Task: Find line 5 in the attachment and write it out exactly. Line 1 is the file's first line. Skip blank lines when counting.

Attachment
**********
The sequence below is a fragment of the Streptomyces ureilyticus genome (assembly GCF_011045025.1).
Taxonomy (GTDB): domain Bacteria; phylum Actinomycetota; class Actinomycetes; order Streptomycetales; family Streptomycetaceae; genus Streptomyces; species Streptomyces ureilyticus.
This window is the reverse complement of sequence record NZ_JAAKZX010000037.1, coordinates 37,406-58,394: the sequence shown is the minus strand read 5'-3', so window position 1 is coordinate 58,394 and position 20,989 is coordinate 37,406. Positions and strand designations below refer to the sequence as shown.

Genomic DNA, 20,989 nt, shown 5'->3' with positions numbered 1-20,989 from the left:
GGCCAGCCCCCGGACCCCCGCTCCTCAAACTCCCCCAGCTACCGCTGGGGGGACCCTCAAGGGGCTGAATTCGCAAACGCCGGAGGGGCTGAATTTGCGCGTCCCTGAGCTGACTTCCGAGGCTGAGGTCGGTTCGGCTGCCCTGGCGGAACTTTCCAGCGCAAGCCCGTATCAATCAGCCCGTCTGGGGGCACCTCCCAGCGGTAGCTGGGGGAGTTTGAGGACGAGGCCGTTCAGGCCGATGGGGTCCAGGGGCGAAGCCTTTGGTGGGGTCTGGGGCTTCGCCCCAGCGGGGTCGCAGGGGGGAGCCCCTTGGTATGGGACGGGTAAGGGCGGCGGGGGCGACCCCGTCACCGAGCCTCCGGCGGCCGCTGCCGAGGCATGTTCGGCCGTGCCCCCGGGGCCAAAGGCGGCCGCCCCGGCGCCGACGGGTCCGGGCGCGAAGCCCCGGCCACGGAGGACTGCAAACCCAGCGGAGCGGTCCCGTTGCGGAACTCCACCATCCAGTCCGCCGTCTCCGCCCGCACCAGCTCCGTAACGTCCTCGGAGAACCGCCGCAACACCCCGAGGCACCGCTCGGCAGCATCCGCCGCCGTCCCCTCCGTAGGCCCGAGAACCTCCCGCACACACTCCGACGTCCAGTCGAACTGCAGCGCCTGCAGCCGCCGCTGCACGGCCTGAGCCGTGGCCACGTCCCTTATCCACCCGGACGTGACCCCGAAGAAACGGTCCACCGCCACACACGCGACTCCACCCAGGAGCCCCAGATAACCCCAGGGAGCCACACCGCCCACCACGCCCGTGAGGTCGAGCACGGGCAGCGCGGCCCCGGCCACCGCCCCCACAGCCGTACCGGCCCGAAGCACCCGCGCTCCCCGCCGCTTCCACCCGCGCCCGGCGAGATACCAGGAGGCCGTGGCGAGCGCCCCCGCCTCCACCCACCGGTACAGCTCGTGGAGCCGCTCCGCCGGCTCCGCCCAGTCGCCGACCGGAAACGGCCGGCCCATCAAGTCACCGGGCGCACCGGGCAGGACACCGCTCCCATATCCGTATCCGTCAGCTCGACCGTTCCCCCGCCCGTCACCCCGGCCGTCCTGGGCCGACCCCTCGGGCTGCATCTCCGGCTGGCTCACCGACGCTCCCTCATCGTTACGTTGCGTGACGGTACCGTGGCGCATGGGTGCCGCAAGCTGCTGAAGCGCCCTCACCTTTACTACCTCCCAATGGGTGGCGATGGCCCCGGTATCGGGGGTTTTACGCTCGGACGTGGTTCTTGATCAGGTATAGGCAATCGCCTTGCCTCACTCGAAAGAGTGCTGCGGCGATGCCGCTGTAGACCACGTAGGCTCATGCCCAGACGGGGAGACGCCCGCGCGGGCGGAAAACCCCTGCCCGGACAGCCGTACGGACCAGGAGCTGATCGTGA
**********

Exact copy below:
GGCCAGCCCCCGGACCCCCGCTCCTCAAACTCCCCCAGCTACCGCTGGGGGGACCCTCAAGGGGCTGAATTCGCAAACGCCGGAGGGGCTGAATTTGCGCGTCCCTGAGCTGACTTCCGAGGCTGAGGTCGGTTCGGCTGCCCTGGCGGAACTTTCCAGCGCAAGCCCGTATCAATCAGCCCGTCTGGGGGCACCTCCCAGCGGTAGCTGGGGGAGTTTGAGGACGAGGCCGTTCAGGCCGATGGGGTCCAGGGGCGAAGCCTTTGGTGGGGTCTGGGGCTTCGCCCCAGCGGGGTCGCAGGGGGGAGCCCCTTGGTATGGGACGGGTAAGGGCGGCGGGGGCGACCCCGTCACCGAGCCTCCGGCGGCCGCTGCCGAGGCATGTTCGGCCGTGCCCCCGGGGCCAAAGGCGGCCGCCCCGGCGCCGACGGGTCCGGGCGCGAAGCCCCGGCCACGGAGGACTGCAAACCCAGCGGAGCGGTCCCGTTGCGGAACTCCACCATCCAGTCCGCCGTCTCCGCCCGCACCAGCTCCGTAACGTCCTCGGAGAACCGCCGCAACACCCCGAGGCACCGCTCGGCAGCATCCGCCGCCGTCCCCTCCGTAGGCCCGAGAACCTCCCGCACACACTCCGACGTCCAGTCGAACTGCAGCGCCTGCAGCCGCCGCTGCACGGCCTGAGCCGTGGCCACGTCCCTTATCCACCCGGACGTGACCCCGAAGAAACGGTCCACCGCCACACACGCGACTCCACCCAGGAGCCCCAGATAACCCCAGGGAGCCACACCGCCCACCACGCCCGTGAGGTCGAGCACGGGCAGCGCGGCCCCGGCCACCGCCCCCACAGCCGTACCGGCCCGAAGCACCCGCGCTCCCCGCCGCTTCCACCCGCGCCCGGCGAGATACCAGGAGGCCGTGGCGAGCGCCCCCGCCTCCACCCACCGGTACAGCTCGTGGAGCCGCTCCGCCGGCTCCGCCCAGTCGCCGACCGGAAACGGCCGGCCCATCAAGTCACCGGGCGCACCGGGCAGGACACCGCTCCCATATCCGTATCCGTCAGCTCGACCGTTCCCCCGCCCGTCACCCCGGCCGTCCTGGGCCGACCCCTCGGGCTGCATCTCCGGCTGGCTCACCGACGCTCCCTCATCGTTACGTTGCGTGACGGTACCGTGGCGCATGGGTGCCGCAAGCTGCTGAAGCGCCCTCACCTTTACTACCTCCCAATGGGTGGCGATGGCCCCGGTATCGGGGGTTTTACGCTCGGACGTGGTTCTTGATCAGGTATAGGCAATCGCCTTGCCTCACTCGAAAGAGTGCTGCGGCGATGCCGCTGTAGACCACGTAGGCTCATGCCCAGACGGGGAGACGCCCGCGCGGGCGGAAAACCCCTGCCCGGACAGCCGTACGGACCAGGAGCTGATCGTGA